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(Reference retrieved automatically from Web of Science through information on FAPESP grant and its corresponding number as mentioned in the publication by the authors.)

Overt Primary Hypothyroidism in an Industrial Area in Sao Paulo, Brazil: The Impact of Public Disclosure

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Author(s):
Zaccarelli-Marino, Maria Angela ; Saldiva Andre, Carmen Diva ; Singer, Julio M.
Total Authors: 3
Document type: Journal article
Source: INTERNATIONAL JOURNAL OF ENVIRONMENTAL RESEARCH AND PUBLIC HEALTH; v. 13, n. 11 NOV 2016.
Web of Science Citations: 1
Abstract

Background: Primary hypothyroidism (PH) is the most common thyroid pathology. Purpose: to evaluate the impact of public disclosure of an unexpected number of PH cases on the frequency of patients seeking medical evaluation for endocrinological diseases. Methods: data on 6306 subjects (3356 living in the surroundings of a petrochemical complex and 2950 in a control region) were collected over a 15-year time span. Thyroid function was determined by serum levels of triiodothyronine, thyroxine, free thyroxine and thyrotrophin. Antithyroglobulin and antithyroperoxidase antibodies and sonographic scans of the thyroid were performed in all patients. The data were analyzed via log-linear models to compute odds and odds ratios. Results: An increasing trend in the odds of PH was detected along the observation period with greater slope in the study region than in the control region. The odds of PH in the post-disclosure period (2002 to 2004) are greater than the corresponding ones in the pre-disclosure period (1989 to 2001). Conclusions: This study shows that living in the surroundings of a petrochemical complex may be an important risk factor for PH for both adults and children. Furthermore, public disclosure of such risk factor contributes to the awareness of the problem and to the possibility of an early diagnosis. (AU)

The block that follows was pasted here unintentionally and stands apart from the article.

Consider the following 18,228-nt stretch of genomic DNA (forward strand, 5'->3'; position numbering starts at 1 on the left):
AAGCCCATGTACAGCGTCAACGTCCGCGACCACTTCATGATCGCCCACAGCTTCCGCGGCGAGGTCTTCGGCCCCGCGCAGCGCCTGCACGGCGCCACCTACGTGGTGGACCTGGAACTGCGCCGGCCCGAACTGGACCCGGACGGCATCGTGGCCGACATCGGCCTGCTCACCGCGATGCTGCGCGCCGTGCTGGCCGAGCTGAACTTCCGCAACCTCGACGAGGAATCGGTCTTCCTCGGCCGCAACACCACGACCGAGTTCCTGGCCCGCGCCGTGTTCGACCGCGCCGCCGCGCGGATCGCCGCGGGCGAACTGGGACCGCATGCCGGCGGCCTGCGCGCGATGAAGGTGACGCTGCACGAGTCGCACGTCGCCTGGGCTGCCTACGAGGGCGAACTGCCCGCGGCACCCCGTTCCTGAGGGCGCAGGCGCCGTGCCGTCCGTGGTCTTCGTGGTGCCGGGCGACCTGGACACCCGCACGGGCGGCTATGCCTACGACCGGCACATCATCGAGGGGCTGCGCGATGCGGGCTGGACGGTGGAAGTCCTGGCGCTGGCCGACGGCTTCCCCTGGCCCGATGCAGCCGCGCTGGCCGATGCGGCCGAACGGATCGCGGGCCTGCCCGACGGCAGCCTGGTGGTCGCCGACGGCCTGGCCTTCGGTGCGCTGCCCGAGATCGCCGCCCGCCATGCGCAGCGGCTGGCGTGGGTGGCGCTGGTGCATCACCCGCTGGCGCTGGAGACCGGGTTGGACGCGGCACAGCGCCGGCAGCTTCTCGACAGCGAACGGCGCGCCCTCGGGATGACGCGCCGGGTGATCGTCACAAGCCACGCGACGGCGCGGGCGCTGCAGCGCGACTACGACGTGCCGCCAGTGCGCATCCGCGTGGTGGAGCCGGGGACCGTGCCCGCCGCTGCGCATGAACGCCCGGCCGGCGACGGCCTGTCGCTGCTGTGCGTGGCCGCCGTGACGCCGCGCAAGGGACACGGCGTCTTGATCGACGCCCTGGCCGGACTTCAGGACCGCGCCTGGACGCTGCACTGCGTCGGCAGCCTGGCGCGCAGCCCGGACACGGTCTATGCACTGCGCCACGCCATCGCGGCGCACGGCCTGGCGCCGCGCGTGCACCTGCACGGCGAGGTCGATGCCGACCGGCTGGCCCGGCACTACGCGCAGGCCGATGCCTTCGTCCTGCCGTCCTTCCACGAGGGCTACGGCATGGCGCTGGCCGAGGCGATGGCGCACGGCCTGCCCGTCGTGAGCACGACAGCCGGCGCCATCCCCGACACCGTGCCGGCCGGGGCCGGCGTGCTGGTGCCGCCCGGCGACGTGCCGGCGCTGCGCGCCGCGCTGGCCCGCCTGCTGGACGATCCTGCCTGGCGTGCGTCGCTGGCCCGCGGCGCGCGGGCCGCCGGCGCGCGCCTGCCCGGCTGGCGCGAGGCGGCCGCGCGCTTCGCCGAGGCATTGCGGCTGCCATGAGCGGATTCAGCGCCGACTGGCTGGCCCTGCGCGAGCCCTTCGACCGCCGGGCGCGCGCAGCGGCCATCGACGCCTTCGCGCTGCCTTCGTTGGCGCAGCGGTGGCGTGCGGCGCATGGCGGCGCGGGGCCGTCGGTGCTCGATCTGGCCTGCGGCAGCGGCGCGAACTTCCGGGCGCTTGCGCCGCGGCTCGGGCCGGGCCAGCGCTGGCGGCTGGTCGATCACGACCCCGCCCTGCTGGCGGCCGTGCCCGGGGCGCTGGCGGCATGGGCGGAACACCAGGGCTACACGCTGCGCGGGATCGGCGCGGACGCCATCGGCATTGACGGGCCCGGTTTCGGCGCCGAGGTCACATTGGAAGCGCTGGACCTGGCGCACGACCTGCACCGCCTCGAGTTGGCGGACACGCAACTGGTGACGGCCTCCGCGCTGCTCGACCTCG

FAPESP's process: 13/21728-2 - The use of modern autopsy techniques to investigate human diseases (MODAU)
Grantee:Paulo Hilário Nascimento Saldiva
Support type: Research Projects - Thematic Grants